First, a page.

Helicopters are not cheap. There, we said it. Very often when considering learning to fly, it can be the elephant in the room. Given that you’re obviously considering learning to fly, you’ve probably gathered together a few very rough figures on how much this costs, once you’re addicted to helicopters.
And you’ve possibly been surprised that helicopters are significantly more expensive than fixed wing.
What you’re probably asking is firstly, why is there such a difference and secondly, how much will it really cost to fly? You know, not just a lesson here and there, but really, how much will it cost to reach that end goal.
The difference on cost is principally down to the capital cost of the helicopter and the running costs.
The average fixed wing flying club can acquire a used Cessna or Piper for less than £60,000, ready to go. A good used Robinson R44 of the type that we fly will be around £230,000 upwards, depending on the marketplace.
Then the cost of maintenance is higher. We use only the highest standards of helicopter maintenance from our friends at Aero Maintenance Ltd, plus helicopters have more moving parts that are of critical importance. Maintenance is never skimped on in aviation. So it costs more.
So given that it costs more than fixed wing and you haven’t stopped reading yet, it can be accepted that the costs is something we have to live with as part of helicopter pilot life.
So how much?
Many training organisations try and dodge the issue of cost, however we credit you with enough intelligence to figure out the difference between an hourly rate and the total cost. At least, we hope you can because we are going to be teaching you and hope that you can use a calculator as a base setting to start with…..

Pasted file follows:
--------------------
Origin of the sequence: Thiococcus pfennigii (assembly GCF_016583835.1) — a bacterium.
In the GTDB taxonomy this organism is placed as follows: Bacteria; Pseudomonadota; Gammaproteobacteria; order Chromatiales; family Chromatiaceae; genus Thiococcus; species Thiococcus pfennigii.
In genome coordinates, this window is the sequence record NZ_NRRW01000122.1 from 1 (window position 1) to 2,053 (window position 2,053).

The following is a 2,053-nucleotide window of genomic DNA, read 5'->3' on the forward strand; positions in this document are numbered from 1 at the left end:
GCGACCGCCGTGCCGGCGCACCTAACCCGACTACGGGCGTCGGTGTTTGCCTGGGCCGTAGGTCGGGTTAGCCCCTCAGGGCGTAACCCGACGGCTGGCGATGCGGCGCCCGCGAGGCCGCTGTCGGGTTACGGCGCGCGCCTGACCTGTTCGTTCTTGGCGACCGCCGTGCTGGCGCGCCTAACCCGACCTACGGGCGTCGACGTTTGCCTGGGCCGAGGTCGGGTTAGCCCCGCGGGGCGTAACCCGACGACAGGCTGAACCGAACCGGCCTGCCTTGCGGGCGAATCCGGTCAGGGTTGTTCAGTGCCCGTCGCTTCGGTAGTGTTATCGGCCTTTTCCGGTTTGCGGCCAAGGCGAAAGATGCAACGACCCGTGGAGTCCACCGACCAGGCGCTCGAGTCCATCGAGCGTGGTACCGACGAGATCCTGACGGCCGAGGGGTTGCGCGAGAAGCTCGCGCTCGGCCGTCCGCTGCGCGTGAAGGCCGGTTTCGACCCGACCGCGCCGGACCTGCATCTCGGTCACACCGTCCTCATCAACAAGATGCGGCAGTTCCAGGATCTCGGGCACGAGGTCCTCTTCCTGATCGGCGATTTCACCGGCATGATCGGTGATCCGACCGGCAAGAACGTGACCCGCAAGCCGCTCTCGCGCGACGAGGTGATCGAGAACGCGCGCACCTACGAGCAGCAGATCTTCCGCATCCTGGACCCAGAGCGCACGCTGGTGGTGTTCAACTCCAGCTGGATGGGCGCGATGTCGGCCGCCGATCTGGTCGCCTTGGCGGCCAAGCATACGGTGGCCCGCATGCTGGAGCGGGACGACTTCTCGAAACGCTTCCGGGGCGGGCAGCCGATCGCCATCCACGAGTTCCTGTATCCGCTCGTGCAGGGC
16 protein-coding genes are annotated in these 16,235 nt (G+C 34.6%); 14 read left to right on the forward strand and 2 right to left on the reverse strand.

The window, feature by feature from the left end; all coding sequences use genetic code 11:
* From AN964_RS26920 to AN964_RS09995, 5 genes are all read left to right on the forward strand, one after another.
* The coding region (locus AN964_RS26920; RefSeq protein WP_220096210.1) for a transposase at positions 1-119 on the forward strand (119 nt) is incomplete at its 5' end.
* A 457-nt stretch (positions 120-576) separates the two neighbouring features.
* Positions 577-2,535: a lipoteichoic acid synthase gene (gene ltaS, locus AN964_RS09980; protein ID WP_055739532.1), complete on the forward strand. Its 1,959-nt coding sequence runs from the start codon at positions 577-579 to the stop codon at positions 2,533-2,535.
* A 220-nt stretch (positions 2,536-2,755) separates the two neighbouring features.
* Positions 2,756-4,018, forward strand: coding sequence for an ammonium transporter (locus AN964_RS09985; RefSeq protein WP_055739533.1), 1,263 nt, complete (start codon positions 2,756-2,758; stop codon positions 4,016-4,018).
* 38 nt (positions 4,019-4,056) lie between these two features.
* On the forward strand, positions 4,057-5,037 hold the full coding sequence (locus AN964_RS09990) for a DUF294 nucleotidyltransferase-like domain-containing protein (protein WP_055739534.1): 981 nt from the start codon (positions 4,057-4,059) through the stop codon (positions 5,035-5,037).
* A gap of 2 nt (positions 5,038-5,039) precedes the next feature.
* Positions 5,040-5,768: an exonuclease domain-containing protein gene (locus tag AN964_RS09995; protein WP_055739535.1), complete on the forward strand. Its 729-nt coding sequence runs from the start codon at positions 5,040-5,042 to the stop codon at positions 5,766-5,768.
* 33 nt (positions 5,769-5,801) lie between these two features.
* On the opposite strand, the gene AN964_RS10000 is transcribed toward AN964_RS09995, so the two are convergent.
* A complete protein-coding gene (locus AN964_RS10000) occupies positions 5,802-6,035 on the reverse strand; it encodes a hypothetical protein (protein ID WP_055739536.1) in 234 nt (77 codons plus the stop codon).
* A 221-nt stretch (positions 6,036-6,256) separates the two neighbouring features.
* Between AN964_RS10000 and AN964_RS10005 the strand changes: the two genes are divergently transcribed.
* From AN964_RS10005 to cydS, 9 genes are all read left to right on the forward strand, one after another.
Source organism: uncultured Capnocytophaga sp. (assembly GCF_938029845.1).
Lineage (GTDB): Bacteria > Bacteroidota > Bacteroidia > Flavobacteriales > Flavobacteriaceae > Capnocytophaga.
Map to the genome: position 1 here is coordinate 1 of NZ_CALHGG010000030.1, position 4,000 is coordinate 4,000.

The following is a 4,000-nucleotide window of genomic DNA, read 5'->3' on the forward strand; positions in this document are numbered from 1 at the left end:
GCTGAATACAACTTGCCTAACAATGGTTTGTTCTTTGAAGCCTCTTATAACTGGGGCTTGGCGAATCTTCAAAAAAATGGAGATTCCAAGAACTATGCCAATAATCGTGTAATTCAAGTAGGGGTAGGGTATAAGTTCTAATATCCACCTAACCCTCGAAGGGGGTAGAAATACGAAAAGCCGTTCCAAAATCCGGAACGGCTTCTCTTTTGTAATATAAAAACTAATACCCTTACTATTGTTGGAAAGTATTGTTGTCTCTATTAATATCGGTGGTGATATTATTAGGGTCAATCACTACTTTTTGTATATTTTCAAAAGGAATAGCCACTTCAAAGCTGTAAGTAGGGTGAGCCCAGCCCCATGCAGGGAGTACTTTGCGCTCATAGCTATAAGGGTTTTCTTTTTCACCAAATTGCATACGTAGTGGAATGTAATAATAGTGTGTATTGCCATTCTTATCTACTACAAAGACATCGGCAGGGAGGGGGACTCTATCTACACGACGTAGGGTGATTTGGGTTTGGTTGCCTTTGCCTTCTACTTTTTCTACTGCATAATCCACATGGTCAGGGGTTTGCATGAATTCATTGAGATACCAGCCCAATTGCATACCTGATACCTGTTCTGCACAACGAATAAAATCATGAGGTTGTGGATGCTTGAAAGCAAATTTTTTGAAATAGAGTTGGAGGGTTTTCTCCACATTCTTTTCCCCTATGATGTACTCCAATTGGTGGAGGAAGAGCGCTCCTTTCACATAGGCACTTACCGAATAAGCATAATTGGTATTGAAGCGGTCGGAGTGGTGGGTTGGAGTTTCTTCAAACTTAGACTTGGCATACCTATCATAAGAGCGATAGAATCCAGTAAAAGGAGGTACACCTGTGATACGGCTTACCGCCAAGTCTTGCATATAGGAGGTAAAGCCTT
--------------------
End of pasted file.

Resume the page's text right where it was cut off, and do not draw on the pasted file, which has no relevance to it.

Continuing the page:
Our blog post on flying the Robinson R22 vs R44 gives a good breakdown of the costs. However for the purpose of this discussion, we can assume that over a 6 to 12 month period, it will cost you in the region of £20,000
And the reason why there is no definitive figure is because we are all different. We all learn at different rates and some people can dedicate more time to it that others. Sometimes people have to take a break of several months and come back to it. That will probably use up an hour or so just getting back into your stride.
It doesn’t mean you are a bad pilot, almost everyone takes longer than the legal 45 hours to pass.
Above all, consider the cost not as a fee to be paid to obtain a piece of paper. Instead, enjoy the process of learning. For many people adjusting your mindset to learning mode, often after many years away from a learning environment, is a stimulating and refreshing thing.
Don’t consider obtaining your licence as the end of the process. It’s simply a waypoint in your career as a pilot, professional or otherwise.
Once qualified, the cost doesn’t stop of course. However there are many ways to contain that and bring down the costs of flying once qualified.
As we said at the start of this article, the cost of learning to fly helicopters is often the elephant in the room that nobody likes to discuss. Don’t consider that cost as simply an invoice, a bill to be paid to join a club or whatever. Think of it as part of a journey you’re undertaking. And above all, enjoy the process of learning how to fly helicopters.
The article is part of a series that aim to answer all of the questions you’ve ever had if you’re thinking of learning to fly helicopters. You can read the first post here, or click the links below for the rest of the series